Katherine Johnson, Dorothy Vaughan and Mary Jackson aren’t household names.
There wasn’t a chapter dedicated to them in your middle school American history books. And although these women helped shift our culture forward, they aren’t regularly celebrated as trailblazers.
Well … that was until the release of Margot Lee Shetterly’s book “Hidden Figures” and the eponymous film.
Because of the movie (which was pulled from a book of the same name) the three women are finally getting the widespread recognition they deserve.
They were known as the “computers in skirts,” and they worked behind the scenes at NASA, in the segregated West Area Computers division of Langley Research Center. Their meticulous calculations helped the United States catch up in the “space race” and send John Glenn into orbit around Earth.
1. Katherine Johnson
Johnson, a brilliant mathematician had begun working at NASA in its earliest days, beginning in the 1950s. Her mind was so trusted, in fact, that NASA says Glenn called for Johnson to check the complex trajectory calculations made by the computer before launching the Friendship 7 spacecraft in 1962.
“Get the girl, check the numbers,” Glenn said, referring to Johnson. “If she says they’re good, I’m good to go.”
Johnson, who was born and raised in West Virginia, says she’s always had an obsessive fascination with numbers.
“I counted everything. I counted the steps to the road, the steps up to church, the number of dishes and silverware I washed … anything that could be counted, I did.”
While many of her classmates were unable to complete their educations because of needing to help their families, Johnson sped through school thanks to her incredible gift. She was ready to enter high school by the age of 10, and her father moved the family in order to make sure his daughter met her full potential.
She graduated from West Virginia State College at 18 and began working as a teacher. In 1953, she found work at NASA’s predecessor, the National Advisory Committee for Aeronautics, which had begun hiring Black women during World War II. The agency was so impressed by the women’s skills, it continued to do so after the war.
Eventually, Johnson was able to put her incredible mind to work for NASA at the Langley Research Center’s Guidance and Navigation Department. She went on to work on the Redstone, Mercury, and Apollo space programs; calculating the trajectory for Alan Shepard, the first American in space, and Glenn’s historic orbit. She continued to work at NASA until 1986 and was awarded the Presidential Medal of Freedom from President Barack Obama in 2015.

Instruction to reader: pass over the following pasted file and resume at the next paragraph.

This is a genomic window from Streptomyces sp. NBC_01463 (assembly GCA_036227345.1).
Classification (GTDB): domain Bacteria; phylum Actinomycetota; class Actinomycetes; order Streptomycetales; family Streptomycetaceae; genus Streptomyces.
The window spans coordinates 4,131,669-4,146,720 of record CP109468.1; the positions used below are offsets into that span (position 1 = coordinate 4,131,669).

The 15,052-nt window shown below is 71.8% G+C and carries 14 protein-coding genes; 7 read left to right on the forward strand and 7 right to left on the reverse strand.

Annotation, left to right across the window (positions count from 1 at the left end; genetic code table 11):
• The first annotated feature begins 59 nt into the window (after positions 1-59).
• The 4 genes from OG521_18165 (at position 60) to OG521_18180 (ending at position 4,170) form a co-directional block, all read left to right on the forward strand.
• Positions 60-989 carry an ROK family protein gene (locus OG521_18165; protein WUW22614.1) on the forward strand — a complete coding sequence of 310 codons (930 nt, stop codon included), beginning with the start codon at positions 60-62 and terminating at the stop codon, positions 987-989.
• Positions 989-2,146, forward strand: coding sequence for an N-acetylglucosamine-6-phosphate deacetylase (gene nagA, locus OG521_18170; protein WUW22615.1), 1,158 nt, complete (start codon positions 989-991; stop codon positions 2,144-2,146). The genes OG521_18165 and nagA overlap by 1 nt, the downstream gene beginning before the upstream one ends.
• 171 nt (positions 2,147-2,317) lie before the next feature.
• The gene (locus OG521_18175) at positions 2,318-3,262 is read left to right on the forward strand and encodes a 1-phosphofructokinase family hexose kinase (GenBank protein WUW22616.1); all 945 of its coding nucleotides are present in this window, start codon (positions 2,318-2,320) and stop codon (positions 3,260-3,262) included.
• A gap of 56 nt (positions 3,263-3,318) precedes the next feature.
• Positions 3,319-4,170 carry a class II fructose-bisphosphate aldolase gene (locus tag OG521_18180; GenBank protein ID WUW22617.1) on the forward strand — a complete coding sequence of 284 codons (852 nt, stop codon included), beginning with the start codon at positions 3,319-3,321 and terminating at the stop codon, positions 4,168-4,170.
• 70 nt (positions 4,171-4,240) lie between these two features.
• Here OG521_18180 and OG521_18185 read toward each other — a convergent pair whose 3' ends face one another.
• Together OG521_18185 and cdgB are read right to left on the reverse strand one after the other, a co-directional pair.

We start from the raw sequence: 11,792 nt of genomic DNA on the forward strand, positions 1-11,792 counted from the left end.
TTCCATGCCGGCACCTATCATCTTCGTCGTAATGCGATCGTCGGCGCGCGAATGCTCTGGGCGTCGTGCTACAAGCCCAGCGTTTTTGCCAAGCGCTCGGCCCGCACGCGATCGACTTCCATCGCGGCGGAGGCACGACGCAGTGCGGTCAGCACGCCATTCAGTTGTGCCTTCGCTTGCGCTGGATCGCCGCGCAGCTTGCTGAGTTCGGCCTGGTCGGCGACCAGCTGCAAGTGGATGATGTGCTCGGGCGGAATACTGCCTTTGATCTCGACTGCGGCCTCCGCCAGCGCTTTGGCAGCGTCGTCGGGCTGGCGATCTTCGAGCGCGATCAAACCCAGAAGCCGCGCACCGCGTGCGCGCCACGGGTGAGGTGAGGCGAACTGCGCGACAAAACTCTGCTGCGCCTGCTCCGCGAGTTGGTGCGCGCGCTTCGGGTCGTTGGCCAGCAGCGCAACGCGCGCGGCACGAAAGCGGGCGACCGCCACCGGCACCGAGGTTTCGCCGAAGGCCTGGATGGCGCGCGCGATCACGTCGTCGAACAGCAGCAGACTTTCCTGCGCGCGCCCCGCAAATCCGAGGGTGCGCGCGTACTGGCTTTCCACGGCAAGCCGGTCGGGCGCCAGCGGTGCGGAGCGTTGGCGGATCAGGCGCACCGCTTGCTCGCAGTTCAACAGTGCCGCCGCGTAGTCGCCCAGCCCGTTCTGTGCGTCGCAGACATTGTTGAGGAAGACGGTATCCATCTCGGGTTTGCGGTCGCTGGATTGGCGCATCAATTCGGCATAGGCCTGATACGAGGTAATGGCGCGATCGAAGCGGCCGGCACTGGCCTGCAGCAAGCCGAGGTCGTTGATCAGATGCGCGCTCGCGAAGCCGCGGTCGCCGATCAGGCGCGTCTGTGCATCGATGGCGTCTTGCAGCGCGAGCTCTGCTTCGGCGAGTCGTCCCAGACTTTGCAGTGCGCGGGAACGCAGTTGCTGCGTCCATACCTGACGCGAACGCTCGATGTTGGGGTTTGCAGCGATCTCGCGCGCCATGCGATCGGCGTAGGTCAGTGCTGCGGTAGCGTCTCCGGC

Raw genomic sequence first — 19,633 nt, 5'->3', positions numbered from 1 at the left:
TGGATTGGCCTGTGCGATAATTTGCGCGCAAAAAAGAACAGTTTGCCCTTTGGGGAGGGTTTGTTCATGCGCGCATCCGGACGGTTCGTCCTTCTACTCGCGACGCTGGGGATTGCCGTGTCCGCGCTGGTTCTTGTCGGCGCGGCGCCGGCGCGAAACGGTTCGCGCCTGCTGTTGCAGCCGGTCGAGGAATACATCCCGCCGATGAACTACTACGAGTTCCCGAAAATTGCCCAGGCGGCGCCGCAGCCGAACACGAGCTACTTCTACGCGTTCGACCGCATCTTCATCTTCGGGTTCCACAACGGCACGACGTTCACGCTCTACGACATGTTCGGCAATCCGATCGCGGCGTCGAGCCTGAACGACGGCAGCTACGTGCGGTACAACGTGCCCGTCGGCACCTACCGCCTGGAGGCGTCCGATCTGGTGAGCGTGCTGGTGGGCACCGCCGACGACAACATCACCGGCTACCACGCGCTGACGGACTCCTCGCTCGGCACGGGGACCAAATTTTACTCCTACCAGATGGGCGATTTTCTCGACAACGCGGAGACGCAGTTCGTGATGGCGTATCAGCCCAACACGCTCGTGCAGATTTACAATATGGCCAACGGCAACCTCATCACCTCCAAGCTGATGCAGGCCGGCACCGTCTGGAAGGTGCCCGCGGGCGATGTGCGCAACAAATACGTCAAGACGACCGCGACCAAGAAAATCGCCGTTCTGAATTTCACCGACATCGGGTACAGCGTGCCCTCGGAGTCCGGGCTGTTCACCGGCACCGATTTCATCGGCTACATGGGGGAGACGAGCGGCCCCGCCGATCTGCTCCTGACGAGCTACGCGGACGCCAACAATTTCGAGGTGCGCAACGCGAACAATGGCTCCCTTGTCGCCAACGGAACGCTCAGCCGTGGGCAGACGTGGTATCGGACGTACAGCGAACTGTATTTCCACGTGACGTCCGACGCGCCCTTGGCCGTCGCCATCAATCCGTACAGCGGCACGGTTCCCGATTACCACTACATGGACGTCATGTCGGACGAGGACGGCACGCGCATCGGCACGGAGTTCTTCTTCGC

2. Dorothy Vaughan
Dorothy Vaughan paved the way for minorities, including Johnson, by becoming NASA’s first Black manager.
Dorothy was born in 1910 in Kansas City, Missouri. She excelled in school and graduated from Wilberforce University in Ohio in 1926.
She left her position as a teacher during World War II to work at Langley, in what she believed would be a temporary position. However, she stayed on after the war and was asked to lead the West Area Computing Unit after Jim Crow laws required segregation of the Black women from their white counterparts.
Vaughan headed the division for 9 years, from 1949 until 1958. She continued to use her incredible skills in an integrated computer division and became an expert programmer, contributing to the Scout Launch Vehicle Program before retiring in 1971. She died in 2008.
3. Mary Jackson
Mary Jackson was NASA’s first Black female engineer.
Born in Virginia in 1921, Mary was another extraordinary scientist who worked closely with Johnson and Vaughan. Like them, she joined Langley after working as a teacher.
In the 1950s, she experimented with processing data from wind tunnels and flights. Eventually, she joined a training program that would allow her to earn a promotion from mathematician to engineer, which required taking classes at the University of Virginia in addition to her work. In 1958, she became NASA’s first Black female engineer.
After 34 years, Jackson took a job in NASA’s Equal Opportunity office, making changes to benefit female workers until her retirement in 1985. She died in 2005.
The recently released movie based on these remarkable women’s lives has garnered three Oscar nominations, one SAG Award for best cast in a motion picture, two weeks on top of the box office, and over $80 million in gross ticket sales so far.